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PowerApps to connect to Microsoft Access

Could Microsoft support PowerApps connection to Microsoft Access (online)? 




Isaiah A.

Status: Declined

Access Web Apps have been deprecated and are being turned off on October 1, 2018.  Here is the announcment from last year.  As has been pointed out on this thread, the backing store for AWAs is SQL Azure and you can obtain the SQL connection strings through the Access client.  


I have created a PowerShell script to make it easier to migrate AWA data (retains relationships, imports images, handles primary names, etc) to CDS available at


You can also obtain the .dacpac file for an AWA by saving out the database as a Snapshot file from within Access.  Instructions are available here.


At this time, there are no plans for PowerApps to connect to Access Desktop databases (.accdb files).  You can use the on-premises gateway to import data from these files to CDS.  There are many tools available for moving Access Desktop database data to SharePoint or SQL, a common location where both Access Desktop and PowerApps can connect to the data.




Helper I
Hopefully this is coming soon. In the meantime, there is a (very) indirect way. If you have Access 2013 (or A2016), you can create an Access Web App. When you do this, your tables are automatically ported into SQL Azure (hosted by Microsoft). And a browser web app somewhat emulating your table structure is also created, but that's not important here. So ... you now have an SQL Azure back end which mimics your Access db (tables). You can connect to this back end in a Power App ... I've done this. You will also need (pretty sure) an Office 365. If you get an O365 account with Click To Run Office (including Access), you are good to go.
Kudo Kingpin

@DatabaseMX then you have access to SQL Azure database Tables, NOT Queries! Also Flow does not trigger New/Update/Delete records in SQL Azure so PowerApps and Flow for SQL are so far a toy not real solution.

Helper I
Like I said ... *VERY* indirect 🙂
Kudo Kingpin

@DatabaseMX Agreed my friend, i am only disappointed of Microsoft they give attention to things they want not things we want. for instance, Salesforce is fully supported, Azure is 5% supported. kind of awkward.

Advocate III

I have something that I am creating with Access Web apps. I started in 2014, then, I did not touch it again until now. I started looking into it after I checked up on PowerApps. While I won't neglect PowerApps, I will divert my attention to the Access Web apps for now. At least It has Macros, and the Form (View) is not bad. 

Helper I
May I offer this suggestion ... Focus on Power Apps. Microsoft is putting a very serious effort in to Power Apps 🙂
Advocate III

Thanks for the advice. I do not plan to leave PowerApps. As a matter of fact, I have three areas that I am focusing on: Access Web app, PowerApps, and Web application, using Microsoft MVC. I just have to divide myself into 3 and in addition to many more. I hope that MS will add MS Access  to the list of database that PowerApps can connect to. Thanks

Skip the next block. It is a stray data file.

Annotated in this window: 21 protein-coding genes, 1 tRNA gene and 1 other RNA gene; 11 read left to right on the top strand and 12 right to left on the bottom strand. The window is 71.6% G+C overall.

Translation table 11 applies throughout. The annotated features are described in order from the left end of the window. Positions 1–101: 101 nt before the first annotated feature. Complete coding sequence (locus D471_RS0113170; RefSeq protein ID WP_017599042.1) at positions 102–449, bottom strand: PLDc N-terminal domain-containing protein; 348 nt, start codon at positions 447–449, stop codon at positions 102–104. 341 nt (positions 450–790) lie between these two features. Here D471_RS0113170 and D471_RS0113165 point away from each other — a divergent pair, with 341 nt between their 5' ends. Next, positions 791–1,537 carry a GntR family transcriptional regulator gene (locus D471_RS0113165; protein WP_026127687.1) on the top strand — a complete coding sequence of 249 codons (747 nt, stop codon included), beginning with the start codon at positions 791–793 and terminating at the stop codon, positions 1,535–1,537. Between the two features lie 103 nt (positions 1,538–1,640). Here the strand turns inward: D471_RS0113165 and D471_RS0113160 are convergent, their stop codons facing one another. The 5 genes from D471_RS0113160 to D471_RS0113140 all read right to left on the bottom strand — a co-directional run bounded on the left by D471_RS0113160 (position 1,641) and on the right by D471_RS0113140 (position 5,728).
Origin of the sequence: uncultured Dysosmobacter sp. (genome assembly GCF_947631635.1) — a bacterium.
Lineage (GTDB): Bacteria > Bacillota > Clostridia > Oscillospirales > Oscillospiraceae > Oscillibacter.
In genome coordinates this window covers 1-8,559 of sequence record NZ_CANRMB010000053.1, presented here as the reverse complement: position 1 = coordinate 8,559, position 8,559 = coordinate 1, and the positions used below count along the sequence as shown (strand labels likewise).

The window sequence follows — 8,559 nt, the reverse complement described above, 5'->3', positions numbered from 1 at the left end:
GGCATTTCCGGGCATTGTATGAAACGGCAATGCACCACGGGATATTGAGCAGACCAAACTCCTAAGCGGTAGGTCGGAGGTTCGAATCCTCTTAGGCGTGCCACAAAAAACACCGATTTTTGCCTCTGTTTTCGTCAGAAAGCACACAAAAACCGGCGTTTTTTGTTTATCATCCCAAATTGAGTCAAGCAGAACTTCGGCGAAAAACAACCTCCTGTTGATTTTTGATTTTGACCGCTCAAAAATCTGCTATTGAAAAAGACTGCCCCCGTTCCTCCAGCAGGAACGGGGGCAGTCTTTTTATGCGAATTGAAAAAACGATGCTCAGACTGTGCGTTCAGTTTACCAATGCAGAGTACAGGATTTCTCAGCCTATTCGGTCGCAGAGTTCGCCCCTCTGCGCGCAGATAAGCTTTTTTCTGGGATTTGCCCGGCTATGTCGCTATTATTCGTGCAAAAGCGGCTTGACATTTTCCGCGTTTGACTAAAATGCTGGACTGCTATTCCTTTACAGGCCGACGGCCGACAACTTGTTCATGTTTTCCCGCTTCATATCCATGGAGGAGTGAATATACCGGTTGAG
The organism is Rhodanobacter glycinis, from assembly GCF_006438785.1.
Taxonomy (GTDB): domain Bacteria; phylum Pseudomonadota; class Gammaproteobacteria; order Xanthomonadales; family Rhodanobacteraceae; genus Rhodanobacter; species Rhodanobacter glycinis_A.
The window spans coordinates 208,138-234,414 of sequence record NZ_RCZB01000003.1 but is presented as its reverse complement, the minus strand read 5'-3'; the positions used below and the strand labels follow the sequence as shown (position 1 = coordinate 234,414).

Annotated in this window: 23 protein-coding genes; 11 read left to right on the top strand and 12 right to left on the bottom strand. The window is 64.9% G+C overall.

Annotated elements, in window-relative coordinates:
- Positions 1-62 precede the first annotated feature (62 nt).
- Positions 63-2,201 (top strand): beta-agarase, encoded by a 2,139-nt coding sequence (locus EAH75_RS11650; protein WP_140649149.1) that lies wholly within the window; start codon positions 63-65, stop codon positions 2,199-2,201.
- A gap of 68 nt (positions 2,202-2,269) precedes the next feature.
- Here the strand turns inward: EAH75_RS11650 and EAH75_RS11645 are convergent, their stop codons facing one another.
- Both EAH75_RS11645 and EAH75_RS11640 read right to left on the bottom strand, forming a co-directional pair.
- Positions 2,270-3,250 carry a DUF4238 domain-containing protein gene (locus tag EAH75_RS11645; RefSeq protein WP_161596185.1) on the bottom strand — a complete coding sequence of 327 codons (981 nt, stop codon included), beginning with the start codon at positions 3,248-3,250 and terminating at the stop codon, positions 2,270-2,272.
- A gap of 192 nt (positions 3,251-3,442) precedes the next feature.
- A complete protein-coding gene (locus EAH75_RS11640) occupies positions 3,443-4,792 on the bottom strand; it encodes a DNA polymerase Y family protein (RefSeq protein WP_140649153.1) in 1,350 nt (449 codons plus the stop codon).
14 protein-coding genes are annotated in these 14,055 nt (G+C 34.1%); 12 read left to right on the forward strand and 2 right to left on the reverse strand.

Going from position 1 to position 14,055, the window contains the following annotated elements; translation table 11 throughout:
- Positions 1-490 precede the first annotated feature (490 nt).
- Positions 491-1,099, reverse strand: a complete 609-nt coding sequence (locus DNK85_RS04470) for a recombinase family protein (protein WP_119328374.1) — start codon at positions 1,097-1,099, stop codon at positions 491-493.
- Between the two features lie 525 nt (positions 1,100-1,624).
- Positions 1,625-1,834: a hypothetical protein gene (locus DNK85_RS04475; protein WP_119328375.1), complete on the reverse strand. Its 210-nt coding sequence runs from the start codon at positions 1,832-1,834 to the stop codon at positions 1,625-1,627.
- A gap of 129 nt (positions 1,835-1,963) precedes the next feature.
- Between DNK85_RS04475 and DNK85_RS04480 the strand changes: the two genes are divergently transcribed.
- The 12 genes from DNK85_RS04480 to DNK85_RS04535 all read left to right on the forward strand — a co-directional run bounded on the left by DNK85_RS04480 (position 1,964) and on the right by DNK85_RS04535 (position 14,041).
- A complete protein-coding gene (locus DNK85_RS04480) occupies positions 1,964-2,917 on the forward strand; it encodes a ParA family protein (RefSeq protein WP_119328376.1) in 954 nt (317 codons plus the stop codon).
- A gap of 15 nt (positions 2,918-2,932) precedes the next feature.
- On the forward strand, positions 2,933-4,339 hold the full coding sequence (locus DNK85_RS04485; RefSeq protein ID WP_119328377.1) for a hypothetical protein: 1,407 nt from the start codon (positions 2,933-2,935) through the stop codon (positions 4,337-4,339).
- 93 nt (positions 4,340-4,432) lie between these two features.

Isaiah A. 

Helper I
I would focus on only the two ... Power Apps and Web application. You can ... create a Web App for the purpose of getting an Access table structure into SQL Azure - which I have done in fact, so I can experiment with an SQL data source connected to a Power App. But ... I would not focus at all on the web side of Access Web Apps ... 🙂 "I hope that MS will add MS Access to the list of database that PowerApps can connect to." 🙂 🙂
Community Champion

Yes, it is possible to connect to an Access Web App.  I assume that you know how to get the server, database, username and password information from Access, but if not here is how.

Enable Connections for your Access Web App

  1. Open the Access Web App in the Access client
  2. Click the File tab > Info > click Manage within the Connections group
  3. If your Access App is on SharePoint Online, select From Any Location or From My Location to allow connections. Note: If you are on an IPv6 network, you will only have the option to connect From Any Location. In an on-premise installation, these options are not available.
  4. Select either Enable Read-Only Connection or Enable Read-Write Connection
  5. Depending on the previous selection, select either View Read-Only Connection Information or View Read-Write Connection Information
  6. Copy and paste the Server, Database, UserName and Password values into Notepad or Word, or leave the Connection Information window open so you can copy and paste the information from it later.


Then in PowerApps the source type to use is SQL Azure, and you will be asked for the information that you just retrieved from the Access Web App.  It worked for me every time.


Advocate III



Thank you very much for this information. Now that I know (from you)  Access Web App uses SQL Azure as backend. I will definitely try your approach. I really appreciate your response. May God bless you. 




Isaiah A.